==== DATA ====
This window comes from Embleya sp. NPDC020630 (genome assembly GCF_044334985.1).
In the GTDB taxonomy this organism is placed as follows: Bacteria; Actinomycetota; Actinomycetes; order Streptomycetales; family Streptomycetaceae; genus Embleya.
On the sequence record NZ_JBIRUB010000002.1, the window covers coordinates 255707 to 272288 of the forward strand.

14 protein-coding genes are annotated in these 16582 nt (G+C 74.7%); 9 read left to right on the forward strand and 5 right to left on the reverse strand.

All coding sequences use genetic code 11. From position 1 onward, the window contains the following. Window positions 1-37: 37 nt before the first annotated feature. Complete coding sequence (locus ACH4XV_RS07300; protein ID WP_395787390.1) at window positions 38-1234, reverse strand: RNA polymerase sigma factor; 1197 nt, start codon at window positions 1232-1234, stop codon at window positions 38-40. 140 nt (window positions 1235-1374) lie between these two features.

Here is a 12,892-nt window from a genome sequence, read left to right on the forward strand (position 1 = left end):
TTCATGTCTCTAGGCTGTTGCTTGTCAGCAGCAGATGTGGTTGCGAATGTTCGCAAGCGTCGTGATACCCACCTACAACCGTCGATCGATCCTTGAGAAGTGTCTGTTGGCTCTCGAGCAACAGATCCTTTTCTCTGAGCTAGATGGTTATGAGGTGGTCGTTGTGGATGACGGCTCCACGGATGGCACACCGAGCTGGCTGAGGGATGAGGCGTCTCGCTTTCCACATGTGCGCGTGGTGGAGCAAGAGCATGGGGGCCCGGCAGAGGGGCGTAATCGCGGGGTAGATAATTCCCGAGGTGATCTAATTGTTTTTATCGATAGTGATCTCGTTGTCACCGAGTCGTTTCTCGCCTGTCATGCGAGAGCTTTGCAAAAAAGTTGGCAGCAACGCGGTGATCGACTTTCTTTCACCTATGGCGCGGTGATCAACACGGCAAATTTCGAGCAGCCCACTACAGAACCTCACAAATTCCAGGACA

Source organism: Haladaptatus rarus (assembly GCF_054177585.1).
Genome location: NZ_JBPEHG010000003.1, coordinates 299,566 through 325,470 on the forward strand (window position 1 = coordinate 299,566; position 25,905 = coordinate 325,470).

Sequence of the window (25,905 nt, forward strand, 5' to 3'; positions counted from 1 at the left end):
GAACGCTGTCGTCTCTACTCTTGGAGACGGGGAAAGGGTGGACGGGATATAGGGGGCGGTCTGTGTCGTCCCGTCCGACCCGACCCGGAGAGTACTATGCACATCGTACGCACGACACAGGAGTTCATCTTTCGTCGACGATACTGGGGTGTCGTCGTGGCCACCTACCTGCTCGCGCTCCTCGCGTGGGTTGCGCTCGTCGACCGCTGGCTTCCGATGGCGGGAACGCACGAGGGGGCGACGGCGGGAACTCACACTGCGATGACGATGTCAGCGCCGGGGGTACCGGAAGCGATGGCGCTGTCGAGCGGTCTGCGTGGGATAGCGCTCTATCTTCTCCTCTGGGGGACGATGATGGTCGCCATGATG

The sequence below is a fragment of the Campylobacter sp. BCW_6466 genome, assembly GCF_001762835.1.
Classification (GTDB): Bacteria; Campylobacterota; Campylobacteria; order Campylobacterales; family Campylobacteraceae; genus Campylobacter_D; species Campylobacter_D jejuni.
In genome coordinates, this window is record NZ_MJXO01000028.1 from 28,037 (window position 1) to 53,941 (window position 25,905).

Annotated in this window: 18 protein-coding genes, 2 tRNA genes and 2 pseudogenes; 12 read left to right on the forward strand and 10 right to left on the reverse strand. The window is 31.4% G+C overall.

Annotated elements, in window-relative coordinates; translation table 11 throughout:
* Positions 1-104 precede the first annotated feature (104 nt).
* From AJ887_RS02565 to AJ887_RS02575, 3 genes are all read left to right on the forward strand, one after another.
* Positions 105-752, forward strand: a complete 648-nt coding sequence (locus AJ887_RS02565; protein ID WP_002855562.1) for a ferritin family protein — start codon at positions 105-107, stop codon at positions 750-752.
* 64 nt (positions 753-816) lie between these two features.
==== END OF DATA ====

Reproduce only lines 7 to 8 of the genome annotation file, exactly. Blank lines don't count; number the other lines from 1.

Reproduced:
TTCATGTCTCTAGGCTGTTGCTTGTCAGCAGCAGATGTGGTTGCGAATGTTCGCAAGCGTCGTGATACCCACCTACAACCGTCGATCGATCCTTGAGAAGTGTCTGTTGGCTCTCGAGCAACAGATCCTTTTCTCTGAGCTAGATGGTTATGAGGTGGTCGTTGTGGATGACGGCTCCACGGATGGCACACCGAGCTGGCTGAGGGATGAGGCGTCTCGCTTTCCACATGTGCGCGTGGTGGAGCAAGAGCATGGGGGCCCGGCAGAGGGGCGTAATCGCGGGGTAGATAATTCCCGAGGTGATCTAATTGTTTTTATCGATAGTGATCTCGTTGTCACCGAGTCGTTTCTCGCCTGTCATGCGAGAGCTTTGCAAAAAAGTTGGCAGCAACGCGGTGATCGACTTTCTTTCACCTATGGCGCGGTGATCAACACGGCAAATTTCGAGCAGCCCACTACAGAACCTCACAAATTCCAGGACA

Source organism: Haladaptatus rarus (assembly GCF_054177585.1).